I love the idea of relativity, the idea, as it is in my no doubt fatuous arts-education mind, that motion is not absolute but relative, and that when we plunge towards the centre of the Earth in the broken lift the centre of the Earth is also plunging towards us.
And I have a mental picture of the General Theory of Relativity, with the universe bent around its mass like Richard III bent around his kingship. Sometimes I think that I understand it and then I lose it all again.
I have a secret idea. If at the point of the Big Bang the universe was all bent around its own mass, and nothing existed except the singularity that was about to explode and become our universe, what changed when the Big Bang happened? It’s still bent around its own mass, beetling away. Only the scale is different.
My theory: the Big Bang never happened.
I also love the idea of Schrödinger’s Cat, the much later thought experiment where the single photon goes through one of two holes and it’s not that we don’t know which hole it goes through, it’s that the Principle of Uncertainty has it that it goes through both holes until a later event (the death or survival of the hypothetical cat in the late Professor Erwin Schrödinger’s nasty imagination) establishes, after the event, which hole it was.
I always think of Professor Schrödinger when I travel on the Tube.
Use all available doors, they instruct me.
The good burghers on the streets of Zurich before the Great War would have found that a meaningless instruction. ‘How precisely can I use all available doors?’ would have been their sensible Swiss response. We know better. The uncertainty of the struggle to get in is succeeded by the realisation of the actual carriage that one has penetrated and its actual occupants with whom one has become a fellow traveller. Admittedly their identity is rarely critical, though if Professor Schrödinger is prepared to poison a cat in the interests of science he is quite capable of sending a terrorist to bomb the Underground, occupying and demolishing with his little bomb this carriage and its occupants but not that.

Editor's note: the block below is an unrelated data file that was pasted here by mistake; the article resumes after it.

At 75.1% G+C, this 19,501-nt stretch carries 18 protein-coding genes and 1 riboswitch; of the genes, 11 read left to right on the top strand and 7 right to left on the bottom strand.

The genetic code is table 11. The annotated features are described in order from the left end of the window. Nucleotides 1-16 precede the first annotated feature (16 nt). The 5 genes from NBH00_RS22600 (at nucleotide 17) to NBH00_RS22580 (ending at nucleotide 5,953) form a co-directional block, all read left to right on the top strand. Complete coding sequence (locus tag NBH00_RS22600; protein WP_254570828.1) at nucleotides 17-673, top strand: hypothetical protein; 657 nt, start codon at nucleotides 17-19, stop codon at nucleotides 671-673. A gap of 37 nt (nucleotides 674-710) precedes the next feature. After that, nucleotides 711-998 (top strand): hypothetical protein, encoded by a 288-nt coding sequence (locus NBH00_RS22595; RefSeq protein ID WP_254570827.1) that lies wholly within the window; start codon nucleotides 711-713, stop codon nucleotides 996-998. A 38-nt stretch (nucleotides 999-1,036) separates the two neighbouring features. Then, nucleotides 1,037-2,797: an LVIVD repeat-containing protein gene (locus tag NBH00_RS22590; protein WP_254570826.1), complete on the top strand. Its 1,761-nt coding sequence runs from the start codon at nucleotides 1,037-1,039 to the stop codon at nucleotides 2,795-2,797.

Some time ago the whole business of relativity was brought home to me graphically on the Tube. It was Piccadilly Circus in the rush hour. I was on the east-bound Piccadilly Line. I was already in the carriage and a father and his child were trying to force their way on. (They thought that they were using all available doors, but I, inside and cat-like, knew better. That however is a different thought experiment.)
The father fought his way in. The son was still on the platform when the doors started to close. The son screamed. The father seized him and dragged him in, the other passengers, being only human, making room. The father soothed his distraught child. He said:
Don’t worry. Daddy’s not going anywhere.
The good burghers on the streets of Zurich before the Great War would have said, possibly unfeelingly:
Yes he is: he’s going to Leicester Square.
But we know better, thanks to Einstein. I gazed paternally at the couple, a little singularity, half of it whimpering but all of it almost fully recovered from its crisis. I knew the right answer:
No, Daddy isn’t going anywhere. Leicester Square’s coming to him.
(But not at more than the speed of light.)